© Maura McEvoy
Active Time
40 MIN
Total Time
1 HR 45 MIN
Yield
Serves : 8

"The fishmonger is our friend," says Mary Ellen Carroll. She means that literally: Her friend Michael Isabell, who films her Itinerant Gastronomy projects, was a fishmonger. For the ICA dinner, Isabell suggested using a seasonal fish caught off Cape Cod that day. Any meaty, flaky white fish, like red snapper, sea bass or cod, would work.    More Seafood Recipes  

How to Make It

Step 1    

In a large saucepan, cover the parsnips with cold water. Add a large pinch of salt and bring to a boil. Simmer the parsnips over moderate heat until very tender, about 25 minutes. Drain the parsnips well, reserving 1/2 cup of their cooking liquid.

Step 2    

In a food processor, pulse the parsnips until coarsely chopped. Add the reserved cooking liquid and 2 tablespoons of the butter and season with salt; process until smooth. Return the parsnip puree to the saucepan and keep warm.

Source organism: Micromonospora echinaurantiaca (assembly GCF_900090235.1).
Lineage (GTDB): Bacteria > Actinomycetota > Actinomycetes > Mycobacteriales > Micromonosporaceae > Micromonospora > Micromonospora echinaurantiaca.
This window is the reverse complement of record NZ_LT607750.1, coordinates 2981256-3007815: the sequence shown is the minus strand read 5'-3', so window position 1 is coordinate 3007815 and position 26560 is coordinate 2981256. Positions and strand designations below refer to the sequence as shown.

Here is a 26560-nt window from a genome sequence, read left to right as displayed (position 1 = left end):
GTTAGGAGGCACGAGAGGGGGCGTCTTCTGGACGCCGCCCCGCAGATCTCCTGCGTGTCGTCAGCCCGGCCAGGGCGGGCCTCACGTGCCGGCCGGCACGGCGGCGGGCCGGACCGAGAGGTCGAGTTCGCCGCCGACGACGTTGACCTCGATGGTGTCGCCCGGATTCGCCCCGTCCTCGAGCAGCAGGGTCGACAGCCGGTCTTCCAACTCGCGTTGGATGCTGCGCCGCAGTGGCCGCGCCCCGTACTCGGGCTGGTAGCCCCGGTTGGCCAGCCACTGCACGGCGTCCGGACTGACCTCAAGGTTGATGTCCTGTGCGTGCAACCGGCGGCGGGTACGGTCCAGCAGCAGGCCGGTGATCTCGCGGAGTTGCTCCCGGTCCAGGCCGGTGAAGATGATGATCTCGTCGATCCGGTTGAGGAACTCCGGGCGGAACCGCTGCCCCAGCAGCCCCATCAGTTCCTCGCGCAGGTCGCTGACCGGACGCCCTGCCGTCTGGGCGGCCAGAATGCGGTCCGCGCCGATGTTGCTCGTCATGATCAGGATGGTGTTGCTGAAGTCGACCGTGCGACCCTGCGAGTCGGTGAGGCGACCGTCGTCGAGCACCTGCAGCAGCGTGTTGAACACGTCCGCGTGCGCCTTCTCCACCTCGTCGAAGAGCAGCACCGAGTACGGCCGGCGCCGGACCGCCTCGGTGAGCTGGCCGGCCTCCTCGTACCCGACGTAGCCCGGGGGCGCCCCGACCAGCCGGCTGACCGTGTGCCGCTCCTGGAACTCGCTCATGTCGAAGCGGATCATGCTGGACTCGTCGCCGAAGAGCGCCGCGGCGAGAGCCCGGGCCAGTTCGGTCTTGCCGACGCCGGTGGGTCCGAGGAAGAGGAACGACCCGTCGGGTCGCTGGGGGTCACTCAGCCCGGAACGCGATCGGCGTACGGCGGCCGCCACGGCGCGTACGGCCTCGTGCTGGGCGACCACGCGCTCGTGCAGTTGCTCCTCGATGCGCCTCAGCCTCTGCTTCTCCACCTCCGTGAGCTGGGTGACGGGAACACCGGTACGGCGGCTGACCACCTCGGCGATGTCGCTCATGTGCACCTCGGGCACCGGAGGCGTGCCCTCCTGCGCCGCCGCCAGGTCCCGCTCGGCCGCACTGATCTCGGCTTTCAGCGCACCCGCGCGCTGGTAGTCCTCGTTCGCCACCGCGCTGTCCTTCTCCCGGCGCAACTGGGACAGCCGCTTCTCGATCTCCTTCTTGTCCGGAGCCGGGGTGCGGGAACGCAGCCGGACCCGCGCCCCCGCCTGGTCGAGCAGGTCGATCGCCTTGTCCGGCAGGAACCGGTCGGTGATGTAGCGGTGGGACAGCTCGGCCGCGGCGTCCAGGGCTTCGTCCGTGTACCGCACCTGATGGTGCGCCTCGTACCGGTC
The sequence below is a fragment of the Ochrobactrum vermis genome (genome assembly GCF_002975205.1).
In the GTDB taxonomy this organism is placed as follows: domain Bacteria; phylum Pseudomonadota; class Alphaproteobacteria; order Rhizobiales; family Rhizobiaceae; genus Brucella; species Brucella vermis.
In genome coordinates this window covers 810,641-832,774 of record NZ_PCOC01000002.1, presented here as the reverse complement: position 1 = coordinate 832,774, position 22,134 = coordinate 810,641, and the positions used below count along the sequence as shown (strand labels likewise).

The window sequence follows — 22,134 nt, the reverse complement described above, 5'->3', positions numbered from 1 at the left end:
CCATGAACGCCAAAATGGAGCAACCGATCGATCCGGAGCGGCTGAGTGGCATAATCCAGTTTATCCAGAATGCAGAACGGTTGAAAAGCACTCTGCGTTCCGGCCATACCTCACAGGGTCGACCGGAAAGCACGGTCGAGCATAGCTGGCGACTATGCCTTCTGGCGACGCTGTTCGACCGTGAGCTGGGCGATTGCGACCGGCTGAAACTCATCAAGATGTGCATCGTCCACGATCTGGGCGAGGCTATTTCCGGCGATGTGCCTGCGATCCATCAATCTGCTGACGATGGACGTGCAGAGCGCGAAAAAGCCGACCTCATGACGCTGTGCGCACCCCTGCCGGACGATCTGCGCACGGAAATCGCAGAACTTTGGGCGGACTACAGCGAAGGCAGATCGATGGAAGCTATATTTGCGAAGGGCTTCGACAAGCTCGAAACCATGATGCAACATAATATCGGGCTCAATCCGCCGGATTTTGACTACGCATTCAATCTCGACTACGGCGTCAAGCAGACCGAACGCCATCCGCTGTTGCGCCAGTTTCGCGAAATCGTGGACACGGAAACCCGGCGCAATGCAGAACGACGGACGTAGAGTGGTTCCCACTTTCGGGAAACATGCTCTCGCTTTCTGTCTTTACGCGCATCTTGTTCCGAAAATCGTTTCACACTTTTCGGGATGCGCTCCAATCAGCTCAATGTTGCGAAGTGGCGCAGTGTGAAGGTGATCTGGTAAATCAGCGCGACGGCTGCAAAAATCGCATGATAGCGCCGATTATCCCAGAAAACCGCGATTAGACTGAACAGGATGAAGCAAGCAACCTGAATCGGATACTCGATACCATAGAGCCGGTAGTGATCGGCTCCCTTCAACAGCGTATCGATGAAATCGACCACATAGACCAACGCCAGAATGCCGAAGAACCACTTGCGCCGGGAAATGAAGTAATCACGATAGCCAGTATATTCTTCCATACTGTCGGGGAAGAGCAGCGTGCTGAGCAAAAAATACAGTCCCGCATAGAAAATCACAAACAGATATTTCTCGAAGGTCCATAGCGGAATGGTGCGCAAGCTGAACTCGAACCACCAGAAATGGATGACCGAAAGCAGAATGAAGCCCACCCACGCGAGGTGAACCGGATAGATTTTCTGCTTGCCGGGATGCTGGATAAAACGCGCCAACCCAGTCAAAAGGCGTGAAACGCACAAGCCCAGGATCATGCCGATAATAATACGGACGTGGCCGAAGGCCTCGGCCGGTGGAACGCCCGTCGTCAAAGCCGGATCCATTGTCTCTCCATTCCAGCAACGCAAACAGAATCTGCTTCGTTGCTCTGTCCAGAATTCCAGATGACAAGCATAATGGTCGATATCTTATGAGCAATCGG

Step 3    

Put the flour in a shallow bowl. Season the fish fillets with salt and pepper, then dredge them in the flour; tap to remove any excess flour. Melt 2 tablespoons of butter in each of 2 large nonstick skillets. Add 4 fillets to each skillet, skin side down. Cook over moderately high heat, turning once, until golden brown and cooked through, about 8 minutes.

Step 4    

Spoon the parsnip puree onto warmed plates. Top with the fish fillets, skin side up, and serve with the Balsamic-Glazed Red Onions.

Make Ahead

The parsnip puree can be refrigerated overnight.

Suggested Pairing

A blend of Chardonnay, Sauvignon Blanc and Picolit from Italy's Friuli region is versatile enough to pair well with both this delicate fish and the buttery parsnip puree.

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